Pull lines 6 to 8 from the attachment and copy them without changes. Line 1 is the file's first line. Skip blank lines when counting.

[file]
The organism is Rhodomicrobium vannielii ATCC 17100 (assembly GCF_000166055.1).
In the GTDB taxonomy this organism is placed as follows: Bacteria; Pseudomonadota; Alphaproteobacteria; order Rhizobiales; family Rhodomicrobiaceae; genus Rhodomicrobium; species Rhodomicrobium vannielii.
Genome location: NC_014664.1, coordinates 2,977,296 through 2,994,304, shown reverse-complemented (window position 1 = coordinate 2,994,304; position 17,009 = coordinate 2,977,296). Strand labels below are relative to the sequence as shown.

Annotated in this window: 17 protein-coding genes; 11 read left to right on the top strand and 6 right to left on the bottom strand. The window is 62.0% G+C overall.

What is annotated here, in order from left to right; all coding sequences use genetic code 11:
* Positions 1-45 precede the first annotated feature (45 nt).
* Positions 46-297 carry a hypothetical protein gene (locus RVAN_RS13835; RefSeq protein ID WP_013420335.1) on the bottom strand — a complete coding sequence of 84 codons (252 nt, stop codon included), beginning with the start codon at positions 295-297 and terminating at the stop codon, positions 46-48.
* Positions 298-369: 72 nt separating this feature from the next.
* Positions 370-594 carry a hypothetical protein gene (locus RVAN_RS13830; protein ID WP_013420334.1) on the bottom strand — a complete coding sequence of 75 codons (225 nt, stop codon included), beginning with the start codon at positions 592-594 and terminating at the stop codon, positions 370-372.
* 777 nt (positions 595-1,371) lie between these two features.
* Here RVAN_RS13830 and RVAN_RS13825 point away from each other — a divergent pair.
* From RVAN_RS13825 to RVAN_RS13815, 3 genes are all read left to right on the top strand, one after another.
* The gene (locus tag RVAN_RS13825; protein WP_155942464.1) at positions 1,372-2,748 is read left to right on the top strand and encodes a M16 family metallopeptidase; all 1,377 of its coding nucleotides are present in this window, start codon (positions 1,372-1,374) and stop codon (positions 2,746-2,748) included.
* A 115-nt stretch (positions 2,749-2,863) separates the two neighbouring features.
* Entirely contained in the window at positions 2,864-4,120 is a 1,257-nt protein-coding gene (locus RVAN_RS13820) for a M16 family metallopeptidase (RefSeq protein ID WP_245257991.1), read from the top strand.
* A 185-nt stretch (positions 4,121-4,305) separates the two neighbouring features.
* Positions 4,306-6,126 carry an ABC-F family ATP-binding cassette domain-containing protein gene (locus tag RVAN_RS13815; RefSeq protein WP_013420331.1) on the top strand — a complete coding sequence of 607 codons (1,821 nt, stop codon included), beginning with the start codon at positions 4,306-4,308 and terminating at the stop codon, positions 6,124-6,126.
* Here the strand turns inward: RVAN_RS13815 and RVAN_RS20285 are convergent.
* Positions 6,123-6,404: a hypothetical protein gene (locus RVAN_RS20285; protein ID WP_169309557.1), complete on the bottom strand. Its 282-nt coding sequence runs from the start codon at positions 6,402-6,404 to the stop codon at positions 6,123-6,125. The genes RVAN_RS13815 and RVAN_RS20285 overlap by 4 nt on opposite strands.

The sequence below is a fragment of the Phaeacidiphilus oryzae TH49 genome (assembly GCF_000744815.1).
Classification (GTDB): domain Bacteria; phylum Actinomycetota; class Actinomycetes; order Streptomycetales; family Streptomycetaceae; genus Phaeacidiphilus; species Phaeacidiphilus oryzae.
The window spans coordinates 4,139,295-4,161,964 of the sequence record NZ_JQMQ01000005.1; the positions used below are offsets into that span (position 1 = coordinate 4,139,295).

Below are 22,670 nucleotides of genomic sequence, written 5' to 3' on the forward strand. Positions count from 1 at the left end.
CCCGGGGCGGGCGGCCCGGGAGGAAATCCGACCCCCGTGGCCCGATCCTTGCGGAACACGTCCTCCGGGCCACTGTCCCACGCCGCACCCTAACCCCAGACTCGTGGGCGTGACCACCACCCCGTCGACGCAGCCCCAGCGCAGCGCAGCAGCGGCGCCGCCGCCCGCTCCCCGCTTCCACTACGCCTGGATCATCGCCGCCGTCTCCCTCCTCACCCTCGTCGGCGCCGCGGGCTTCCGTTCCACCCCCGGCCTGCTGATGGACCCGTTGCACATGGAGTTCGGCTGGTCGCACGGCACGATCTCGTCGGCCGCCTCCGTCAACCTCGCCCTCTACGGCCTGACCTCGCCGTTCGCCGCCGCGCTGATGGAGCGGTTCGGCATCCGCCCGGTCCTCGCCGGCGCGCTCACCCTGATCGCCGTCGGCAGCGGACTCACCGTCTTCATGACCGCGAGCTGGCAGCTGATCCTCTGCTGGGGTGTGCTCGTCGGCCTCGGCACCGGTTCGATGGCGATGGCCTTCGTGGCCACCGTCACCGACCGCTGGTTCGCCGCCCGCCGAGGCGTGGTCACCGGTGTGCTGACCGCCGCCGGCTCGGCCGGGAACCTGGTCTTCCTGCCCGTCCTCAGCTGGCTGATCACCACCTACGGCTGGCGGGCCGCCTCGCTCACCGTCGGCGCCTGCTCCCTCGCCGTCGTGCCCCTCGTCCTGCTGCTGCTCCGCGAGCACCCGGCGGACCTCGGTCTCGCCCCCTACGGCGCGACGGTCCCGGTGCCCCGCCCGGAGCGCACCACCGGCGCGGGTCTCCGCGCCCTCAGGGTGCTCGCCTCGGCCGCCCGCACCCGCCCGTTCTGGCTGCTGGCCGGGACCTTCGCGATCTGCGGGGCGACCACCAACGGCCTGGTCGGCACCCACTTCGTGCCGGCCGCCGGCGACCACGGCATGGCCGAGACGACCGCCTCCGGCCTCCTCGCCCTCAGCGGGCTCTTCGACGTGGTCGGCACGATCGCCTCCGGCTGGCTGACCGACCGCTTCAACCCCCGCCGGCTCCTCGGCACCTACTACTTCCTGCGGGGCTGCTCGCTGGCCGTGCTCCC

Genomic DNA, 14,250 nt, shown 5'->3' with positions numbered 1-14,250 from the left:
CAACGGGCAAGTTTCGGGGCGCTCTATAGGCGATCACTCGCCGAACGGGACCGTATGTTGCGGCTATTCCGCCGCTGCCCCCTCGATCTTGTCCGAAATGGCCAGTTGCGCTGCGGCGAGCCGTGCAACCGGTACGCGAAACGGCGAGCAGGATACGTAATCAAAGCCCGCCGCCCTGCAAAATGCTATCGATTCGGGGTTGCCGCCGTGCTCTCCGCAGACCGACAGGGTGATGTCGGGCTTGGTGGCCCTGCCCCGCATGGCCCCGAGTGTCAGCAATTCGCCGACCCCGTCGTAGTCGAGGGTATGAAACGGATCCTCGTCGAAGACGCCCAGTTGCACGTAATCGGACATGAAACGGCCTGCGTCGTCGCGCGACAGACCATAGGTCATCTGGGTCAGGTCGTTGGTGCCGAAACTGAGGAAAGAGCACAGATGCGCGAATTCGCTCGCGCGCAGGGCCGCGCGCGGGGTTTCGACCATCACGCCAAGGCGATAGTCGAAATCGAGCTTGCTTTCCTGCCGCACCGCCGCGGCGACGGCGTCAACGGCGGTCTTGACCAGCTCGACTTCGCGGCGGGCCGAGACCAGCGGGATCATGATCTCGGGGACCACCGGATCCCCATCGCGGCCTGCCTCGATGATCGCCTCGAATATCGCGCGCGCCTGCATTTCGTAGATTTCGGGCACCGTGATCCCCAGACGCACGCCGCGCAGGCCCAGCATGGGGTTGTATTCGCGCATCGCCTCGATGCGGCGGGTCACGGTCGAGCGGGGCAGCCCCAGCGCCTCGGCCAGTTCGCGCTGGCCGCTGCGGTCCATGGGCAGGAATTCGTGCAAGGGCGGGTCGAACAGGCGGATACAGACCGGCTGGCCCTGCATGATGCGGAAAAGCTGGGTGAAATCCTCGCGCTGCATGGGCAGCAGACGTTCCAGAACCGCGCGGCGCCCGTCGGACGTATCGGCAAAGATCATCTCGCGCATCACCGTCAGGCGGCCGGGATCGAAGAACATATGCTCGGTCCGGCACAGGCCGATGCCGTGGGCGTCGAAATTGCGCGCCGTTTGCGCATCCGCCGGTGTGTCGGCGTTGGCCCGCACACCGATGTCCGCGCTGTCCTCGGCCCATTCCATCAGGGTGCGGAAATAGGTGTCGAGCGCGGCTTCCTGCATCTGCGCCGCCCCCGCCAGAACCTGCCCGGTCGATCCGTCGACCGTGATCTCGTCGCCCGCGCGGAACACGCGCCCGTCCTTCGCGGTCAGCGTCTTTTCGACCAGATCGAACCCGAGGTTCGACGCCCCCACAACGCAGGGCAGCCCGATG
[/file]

* Positions 1-45 precede the first annotated feature (45 nt).
* Positions 46-297 carry a hypothetical protein gene (locus RVAN_RS13835; RefSeq protein ID WP_013420335.1) on the bottom strand — a complete coding sequence of 84 codons (252 nt, stop codon included), beginning with the start codon at positions 295-297 and terminating at the stop codon, positions 46-48.
* Positions 298-369: 72 nt separating this feature from the next.